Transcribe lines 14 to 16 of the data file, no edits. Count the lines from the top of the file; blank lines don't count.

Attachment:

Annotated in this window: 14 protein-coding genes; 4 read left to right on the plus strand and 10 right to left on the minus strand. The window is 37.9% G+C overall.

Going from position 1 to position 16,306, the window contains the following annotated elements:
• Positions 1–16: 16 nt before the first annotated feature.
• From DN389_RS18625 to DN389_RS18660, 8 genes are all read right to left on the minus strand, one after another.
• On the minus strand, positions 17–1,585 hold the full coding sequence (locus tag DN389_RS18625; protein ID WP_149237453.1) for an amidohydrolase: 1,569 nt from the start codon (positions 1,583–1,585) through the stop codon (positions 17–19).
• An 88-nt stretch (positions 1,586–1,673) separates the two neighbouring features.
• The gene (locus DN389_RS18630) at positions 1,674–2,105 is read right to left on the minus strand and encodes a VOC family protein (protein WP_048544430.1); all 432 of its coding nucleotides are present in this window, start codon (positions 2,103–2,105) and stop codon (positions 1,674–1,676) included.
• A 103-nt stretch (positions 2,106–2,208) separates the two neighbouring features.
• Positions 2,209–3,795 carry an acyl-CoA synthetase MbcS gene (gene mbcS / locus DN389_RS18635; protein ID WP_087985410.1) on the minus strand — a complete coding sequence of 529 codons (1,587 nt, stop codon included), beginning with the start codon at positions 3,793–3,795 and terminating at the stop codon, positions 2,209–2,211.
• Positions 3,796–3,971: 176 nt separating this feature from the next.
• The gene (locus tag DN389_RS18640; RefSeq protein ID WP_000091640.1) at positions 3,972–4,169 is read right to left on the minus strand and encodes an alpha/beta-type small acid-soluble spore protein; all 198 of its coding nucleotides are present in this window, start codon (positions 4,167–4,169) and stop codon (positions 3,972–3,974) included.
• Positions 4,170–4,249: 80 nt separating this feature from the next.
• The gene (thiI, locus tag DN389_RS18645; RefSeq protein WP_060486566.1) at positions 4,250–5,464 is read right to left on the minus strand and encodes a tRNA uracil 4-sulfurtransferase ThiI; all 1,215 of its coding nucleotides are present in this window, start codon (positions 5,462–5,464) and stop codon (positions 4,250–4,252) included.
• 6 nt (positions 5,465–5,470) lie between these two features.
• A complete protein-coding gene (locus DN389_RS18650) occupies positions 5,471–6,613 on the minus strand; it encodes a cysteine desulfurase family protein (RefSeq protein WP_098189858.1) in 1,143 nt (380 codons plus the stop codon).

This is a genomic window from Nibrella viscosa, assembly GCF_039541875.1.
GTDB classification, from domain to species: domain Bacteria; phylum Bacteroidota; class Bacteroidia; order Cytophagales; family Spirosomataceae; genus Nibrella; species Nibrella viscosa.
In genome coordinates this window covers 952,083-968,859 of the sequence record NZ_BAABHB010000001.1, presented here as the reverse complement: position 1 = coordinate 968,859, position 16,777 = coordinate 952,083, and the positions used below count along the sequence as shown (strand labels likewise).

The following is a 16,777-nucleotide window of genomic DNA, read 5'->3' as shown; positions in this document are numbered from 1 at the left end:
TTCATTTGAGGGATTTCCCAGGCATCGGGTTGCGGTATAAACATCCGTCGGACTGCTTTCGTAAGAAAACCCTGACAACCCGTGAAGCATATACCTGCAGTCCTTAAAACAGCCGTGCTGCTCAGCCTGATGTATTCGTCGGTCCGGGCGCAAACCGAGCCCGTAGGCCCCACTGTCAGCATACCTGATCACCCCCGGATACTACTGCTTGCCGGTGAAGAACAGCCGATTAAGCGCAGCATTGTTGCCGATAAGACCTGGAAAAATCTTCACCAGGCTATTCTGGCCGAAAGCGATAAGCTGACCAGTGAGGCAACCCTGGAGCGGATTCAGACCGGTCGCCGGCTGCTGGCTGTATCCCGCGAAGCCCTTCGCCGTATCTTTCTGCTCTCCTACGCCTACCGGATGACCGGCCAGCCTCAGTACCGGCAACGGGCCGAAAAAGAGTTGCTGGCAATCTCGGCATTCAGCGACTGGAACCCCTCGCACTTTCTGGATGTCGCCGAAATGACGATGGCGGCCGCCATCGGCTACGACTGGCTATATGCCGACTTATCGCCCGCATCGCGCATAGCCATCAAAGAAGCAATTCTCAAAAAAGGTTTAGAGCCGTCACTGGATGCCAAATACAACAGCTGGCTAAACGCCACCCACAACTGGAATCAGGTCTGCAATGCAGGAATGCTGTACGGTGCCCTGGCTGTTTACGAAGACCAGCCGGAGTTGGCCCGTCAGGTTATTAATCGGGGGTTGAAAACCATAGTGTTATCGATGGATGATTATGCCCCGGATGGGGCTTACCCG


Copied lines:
• 6 nt (positions 5,465–5,470) lie between these two features.
• A complete protein-coding gene (locus DN389_RS18650) occupies positions 5,471–6,613 on the minus strand; it encodes a cysteine desulfurase family protein (RefSeq protein WP_098189858.1) in 1,143 nt (380 codons plus the stop codon).

This is a genomic window from Nibrella viscosa, assembly GCF_039541875.1.